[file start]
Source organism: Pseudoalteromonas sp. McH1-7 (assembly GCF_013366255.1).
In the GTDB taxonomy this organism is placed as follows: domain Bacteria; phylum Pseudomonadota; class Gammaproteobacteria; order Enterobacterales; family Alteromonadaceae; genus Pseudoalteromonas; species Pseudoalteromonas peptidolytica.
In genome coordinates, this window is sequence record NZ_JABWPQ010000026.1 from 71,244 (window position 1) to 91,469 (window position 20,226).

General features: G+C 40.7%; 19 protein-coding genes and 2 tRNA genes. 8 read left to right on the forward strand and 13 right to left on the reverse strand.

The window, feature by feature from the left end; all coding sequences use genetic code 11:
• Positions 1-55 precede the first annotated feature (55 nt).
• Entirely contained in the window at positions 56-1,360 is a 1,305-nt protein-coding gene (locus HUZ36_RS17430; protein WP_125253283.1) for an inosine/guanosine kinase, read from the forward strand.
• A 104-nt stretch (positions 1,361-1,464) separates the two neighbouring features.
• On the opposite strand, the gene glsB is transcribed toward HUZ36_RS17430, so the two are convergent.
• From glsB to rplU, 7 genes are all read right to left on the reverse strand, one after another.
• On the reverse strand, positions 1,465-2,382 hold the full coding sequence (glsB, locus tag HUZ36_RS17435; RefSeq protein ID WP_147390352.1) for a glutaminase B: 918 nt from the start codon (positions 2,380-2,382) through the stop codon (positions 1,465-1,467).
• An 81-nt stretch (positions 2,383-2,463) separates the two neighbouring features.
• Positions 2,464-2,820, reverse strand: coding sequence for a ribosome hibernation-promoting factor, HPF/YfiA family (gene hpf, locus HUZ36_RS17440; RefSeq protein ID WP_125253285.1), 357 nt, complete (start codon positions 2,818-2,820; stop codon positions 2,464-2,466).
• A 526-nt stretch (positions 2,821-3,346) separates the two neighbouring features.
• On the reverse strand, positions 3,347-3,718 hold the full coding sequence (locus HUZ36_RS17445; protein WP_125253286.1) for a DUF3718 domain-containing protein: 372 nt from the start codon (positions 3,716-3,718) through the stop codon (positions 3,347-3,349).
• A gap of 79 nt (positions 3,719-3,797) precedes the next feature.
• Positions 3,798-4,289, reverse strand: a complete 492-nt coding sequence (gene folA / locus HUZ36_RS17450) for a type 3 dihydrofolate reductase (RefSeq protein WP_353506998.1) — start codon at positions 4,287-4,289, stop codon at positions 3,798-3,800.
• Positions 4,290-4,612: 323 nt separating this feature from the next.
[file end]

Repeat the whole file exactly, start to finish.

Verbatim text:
Source organism: Pseudoalteromonas sp. McH1-7 (assembly GCF_013366255.1).
In the GTDB taxonomy this organism is placed as follows: domain Bacteria; phylum Pseudomonadota; class Gammaproteobacteria; order Enterobacterales; family Alteromonadaceae; genus Pseudoalteromonas; species Pseudoalteromonas peptidolytica.
In genome coordinates, this window is sequence record NZ_JABWPQ010000026.1 from 71,244 (window position 1) to 91,469 (window position 20,226).

General features: G+C 40.7%; 19 protein-coding genes and 2 tRNA genes. 8 read left to right on the forward strand and 13 right to left on the reverse strand.

The window, feature by feature from the left end; all coding sequences use genetic code 11:
• Positions 1-55 precede the first annotated feature (55 nt).
• Entirely contained in the window at positions 56-1,360 is a 1,305-nt protein-coding gene (locus HUZ36_RS17430; protein WP_125253283.1) for an inosine/guanosine kinase, read from the forward strand.
• A 104-nt stretch (positions 1,361-1,464) separates the two neighbouring features.
• On the opposite strand, the gene glsB is transcribed toward HUZ36_RS17430, so the two are convergent.
• From glsB to rplU, 7 genes are all read right to left on the reverse strand, one after another.
• On the reverse strand, positions 1,465-2,382 hold the full coding sequence (glsB, locus tag HUZ36_RS17435; RefSeq protein ID WP_147390352.1) for a glutaminase B: 918 nt from the start codon (positions 2,380-2,382) through the stop codon (positions 1,465-1,467).
• An 81-nt stretch (positions 2,383-2,463) separates the two neighbouring features.
• Positions 2,464-2,820, reverse strand: coding sequence for a ribosome hibernation-promoting factor, HPF/YfiA family (gene hpf, locus HUZ36_RS17440; RefSeq protein ID WP_125253285.1), 357 nt, complete (start codon positions 2,818-2,820; stop codon positions 2,464-2,466).
• A 526-nt stretch (positions 2,821-3,346) separates the two neighbouring features.
• On the reverse strand, positions 3,347-3,718 hold the full coding sequence (locus HUZ36_RS17445; protein WP_125253286.1) for a DUF3718 domain-containing protein: 372 nt from the start codon (positions 3,716-3,718) through the stop codon (positions 3,347-3,349).
• A gap of 79 nt (positions 3,719-3,797) precedes the next feature.
• Positions 3,798-4,289, reverse strand: a complete 492-nt coding sequence (gene folA / locus HUZ36_RS17450) for a type 3 dihydrofolate reductase (RefSeq protein WP_353506998.1) — start codon at positions 4,287-4,289, stop codon at positions 3,798-3,800.
• Positions 4,290-4,612: 323 nt separating this feature from the next.